Between 12th and 11th Streets, you’ll see one of the most famous homes in South Beach, Casa Casaurina, the Versace Mansion. The Mediterranean Revival mansion built in the 1930s is a private party club today. Not only did Italian fashion designer Gianni Versace live here, it’s where he was shot and killed in 1997. While Miami Beach is definitely known for more modern architectural styles, the Mediterranean Revival theme was popular on the island, although more so on in communities like Coral Gables on the mainland.
Further down Ocean Drive is where the serious party scene begins at the Clevelander. The colorful hotel was built in 1938 and is known for its poolside bar and street-side stage. Across the street at 10th is the Art Deco Welcome Center. Although it’s the home of the Miami Design Preservation League, it’s a surprisingly plain building. Inside you can learn more about the design styles prominent in Miami Beach through the years, get information on events in the area, and sign up for tours ($20 to $25). In the next block, you’ll see more famous South Beach venues including the Breakwater, Mango’s Tropical Café, and the Estefan’s restaurant Lario’s on the Beach.
In the last few blocks of Ocean Drive, you’ll pass the Colony Hotel, the Beacon, the Avalon, and eventually the Park Central Hotel. Built in 1937, it was the first of the Miami Beach hotels to be restored to its full Art Deco glory in 1987. The “portholes,” metal rails and tall façade are meant to resemble the ocean liners that called at nearby Port of Miami in the 1930s. In the 1940s and ‘50s, a Hollywood clientele at the helped define South Beach as a glamorous playground for the rich and famous.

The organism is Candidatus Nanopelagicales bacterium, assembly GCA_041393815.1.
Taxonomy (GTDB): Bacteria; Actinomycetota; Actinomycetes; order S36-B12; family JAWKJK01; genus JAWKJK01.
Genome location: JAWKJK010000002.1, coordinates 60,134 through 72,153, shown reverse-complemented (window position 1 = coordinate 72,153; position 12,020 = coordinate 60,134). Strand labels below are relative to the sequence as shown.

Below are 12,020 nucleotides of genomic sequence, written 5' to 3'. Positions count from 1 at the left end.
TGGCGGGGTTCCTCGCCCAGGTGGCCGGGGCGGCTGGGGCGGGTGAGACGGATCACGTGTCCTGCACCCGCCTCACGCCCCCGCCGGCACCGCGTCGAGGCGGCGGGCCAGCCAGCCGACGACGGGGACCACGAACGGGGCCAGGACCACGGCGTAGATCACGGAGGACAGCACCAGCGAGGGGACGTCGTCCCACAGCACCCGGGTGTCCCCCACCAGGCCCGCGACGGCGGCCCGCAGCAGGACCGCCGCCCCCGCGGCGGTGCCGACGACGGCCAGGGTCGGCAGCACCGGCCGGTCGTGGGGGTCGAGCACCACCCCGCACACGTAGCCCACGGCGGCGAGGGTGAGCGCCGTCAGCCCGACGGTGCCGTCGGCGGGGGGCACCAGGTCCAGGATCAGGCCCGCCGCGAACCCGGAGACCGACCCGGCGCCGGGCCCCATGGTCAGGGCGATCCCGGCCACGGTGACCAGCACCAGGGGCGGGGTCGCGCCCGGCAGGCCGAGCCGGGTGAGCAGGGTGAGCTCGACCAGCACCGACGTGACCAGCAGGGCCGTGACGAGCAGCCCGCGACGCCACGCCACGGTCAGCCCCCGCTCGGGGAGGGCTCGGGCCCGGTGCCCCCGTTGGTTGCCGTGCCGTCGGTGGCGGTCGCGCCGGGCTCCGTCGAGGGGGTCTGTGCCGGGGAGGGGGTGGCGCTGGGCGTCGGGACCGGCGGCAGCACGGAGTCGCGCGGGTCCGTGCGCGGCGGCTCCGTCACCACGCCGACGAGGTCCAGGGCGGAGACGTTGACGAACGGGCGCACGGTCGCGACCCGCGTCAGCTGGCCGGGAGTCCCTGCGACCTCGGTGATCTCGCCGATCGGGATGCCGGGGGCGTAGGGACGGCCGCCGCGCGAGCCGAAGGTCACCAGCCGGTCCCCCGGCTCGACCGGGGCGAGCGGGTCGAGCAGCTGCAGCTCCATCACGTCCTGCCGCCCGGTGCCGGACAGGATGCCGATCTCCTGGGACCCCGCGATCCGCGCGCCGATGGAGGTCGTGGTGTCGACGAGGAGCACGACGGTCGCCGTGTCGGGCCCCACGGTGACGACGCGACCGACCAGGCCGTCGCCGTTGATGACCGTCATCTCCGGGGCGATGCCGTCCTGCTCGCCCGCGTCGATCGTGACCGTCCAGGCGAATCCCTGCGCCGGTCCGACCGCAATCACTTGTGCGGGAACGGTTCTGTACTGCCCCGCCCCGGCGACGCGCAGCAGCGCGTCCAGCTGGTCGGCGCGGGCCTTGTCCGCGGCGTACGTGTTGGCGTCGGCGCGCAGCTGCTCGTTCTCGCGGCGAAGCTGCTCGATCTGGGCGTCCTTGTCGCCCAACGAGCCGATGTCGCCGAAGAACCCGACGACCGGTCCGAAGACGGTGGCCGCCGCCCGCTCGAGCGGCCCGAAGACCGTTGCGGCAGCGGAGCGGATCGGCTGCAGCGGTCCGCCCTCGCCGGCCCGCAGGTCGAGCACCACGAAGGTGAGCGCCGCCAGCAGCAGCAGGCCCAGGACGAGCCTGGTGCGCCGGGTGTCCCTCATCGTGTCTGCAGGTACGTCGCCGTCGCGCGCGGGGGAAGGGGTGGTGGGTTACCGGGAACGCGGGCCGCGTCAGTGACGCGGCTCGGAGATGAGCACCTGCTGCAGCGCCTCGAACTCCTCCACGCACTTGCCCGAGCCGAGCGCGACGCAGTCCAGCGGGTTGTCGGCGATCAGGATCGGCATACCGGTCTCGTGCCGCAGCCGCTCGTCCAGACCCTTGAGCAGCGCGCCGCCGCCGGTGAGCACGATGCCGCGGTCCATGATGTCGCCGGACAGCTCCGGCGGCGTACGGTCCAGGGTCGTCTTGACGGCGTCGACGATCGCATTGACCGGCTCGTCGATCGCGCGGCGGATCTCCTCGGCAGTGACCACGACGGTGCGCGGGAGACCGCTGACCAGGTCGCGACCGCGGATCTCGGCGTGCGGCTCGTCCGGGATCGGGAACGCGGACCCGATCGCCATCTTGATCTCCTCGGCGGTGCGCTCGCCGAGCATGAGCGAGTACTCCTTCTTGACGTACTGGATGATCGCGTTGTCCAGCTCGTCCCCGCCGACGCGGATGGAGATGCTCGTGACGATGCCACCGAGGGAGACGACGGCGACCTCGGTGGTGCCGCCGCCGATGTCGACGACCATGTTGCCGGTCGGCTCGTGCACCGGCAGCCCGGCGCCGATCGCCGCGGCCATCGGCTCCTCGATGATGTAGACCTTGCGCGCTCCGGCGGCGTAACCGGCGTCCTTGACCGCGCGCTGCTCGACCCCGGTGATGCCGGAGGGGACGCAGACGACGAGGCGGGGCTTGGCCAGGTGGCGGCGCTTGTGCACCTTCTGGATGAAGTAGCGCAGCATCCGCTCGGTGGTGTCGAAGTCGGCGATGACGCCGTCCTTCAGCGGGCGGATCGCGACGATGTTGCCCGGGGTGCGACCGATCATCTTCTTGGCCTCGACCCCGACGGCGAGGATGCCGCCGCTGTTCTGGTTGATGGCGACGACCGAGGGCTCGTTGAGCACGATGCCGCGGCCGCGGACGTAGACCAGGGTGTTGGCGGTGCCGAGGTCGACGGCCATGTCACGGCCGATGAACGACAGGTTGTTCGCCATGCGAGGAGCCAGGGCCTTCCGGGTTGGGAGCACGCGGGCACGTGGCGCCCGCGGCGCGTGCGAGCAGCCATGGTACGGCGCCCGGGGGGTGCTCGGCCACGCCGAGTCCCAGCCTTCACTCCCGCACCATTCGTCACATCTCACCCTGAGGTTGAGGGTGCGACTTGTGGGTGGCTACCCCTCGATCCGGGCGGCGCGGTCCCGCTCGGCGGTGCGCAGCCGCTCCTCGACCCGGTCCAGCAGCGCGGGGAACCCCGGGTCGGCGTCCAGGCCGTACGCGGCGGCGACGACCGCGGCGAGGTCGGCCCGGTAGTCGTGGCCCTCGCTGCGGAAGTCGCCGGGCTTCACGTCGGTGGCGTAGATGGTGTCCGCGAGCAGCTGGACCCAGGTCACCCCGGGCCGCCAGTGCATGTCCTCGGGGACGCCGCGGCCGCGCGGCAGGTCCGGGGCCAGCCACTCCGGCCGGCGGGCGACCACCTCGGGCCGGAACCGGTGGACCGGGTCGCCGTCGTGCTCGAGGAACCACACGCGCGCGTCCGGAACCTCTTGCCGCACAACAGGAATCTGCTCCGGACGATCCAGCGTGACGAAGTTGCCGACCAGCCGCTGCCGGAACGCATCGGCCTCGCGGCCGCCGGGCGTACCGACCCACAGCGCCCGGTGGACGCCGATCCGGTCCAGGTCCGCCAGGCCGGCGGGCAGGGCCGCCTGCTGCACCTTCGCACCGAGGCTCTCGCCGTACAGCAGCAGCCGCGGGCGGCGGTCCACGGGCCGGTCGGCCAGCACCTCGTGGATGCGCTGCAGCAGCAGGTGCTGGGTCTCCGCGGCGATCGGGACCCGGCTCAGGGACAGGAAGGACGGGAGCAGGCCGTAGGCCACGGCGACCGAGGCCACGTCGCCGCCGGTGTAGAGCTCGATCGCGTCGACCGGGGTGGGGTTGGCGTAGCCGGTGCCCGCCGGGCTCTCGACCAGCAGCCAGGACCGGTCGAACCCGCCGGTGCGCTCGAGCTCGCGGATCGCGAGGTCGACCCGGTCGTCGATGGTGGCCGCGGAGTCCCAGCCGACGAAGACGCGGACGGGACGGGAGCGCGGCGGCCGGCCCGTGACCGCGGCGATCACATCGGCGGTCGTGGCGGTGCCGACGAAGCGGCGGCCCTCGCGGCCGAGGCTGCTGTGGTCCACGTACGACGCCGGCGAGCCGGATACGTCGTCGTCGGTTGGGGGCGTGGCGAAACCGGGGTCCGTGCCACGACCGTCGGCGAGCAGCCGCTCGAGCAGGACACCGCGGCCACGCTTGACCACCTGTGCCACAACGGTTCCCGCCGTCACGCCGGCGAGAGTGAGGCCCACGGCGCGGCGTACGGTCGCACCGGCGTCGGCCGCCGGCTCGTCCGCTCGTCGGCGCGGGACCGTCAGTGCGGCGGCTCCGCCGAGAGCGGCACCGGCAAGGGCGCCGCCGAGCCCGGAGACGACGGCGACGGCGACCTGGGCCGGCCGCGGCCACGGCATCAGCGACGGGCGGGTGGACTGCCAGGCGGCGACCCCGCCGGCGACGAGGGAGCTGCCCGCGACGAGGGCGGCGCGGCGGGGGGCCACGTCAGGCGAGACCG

Strictly speaking, the Art Deco District ends at 5th Street and this is where Part One of our tour concludes. However, you could continue a few blocks further on Ocean Drive to the very nice South Pointe Park where you might catch cruise ships leaving for/returning from the Bahamas and Caribbean. Or you can turn west on 3rd Street and visit the Jewish Museum of Florida at Washington Avenue. We’ll pick up Part Two a little less than 1.5 miles north on Washington at Lincoln Road. There is not much to see between here and there, so we totally would not blame you for taking Uber or renting a CitiBike at Washington and 3rd. (You can drop it off right at Lincoln Road.)
If you like to keep track, the stroll down Ocean Drive from Starbucks to South Pointe Park is about 1.5 miles. (A complete map of the route is in Part Two.) Making the round trip up the shore and along Lummus Park is a nice walk with stunning scenery AND the opportunity to get your feet wet! Does it get any better than that?
Ready for Part Two? See more historic buildings on Lincoln Road and Collins Avenue, plus a map of our route.
No time to finish? Want to keep it handy? You can Pin it for later, or continue to Part Two!
You’ll need someplace to stay in
Miami Beach! Find your digs with our friends at Trip Advisor. (When you book at Trip Advisor through our link, TravelLatte we may be compensated.)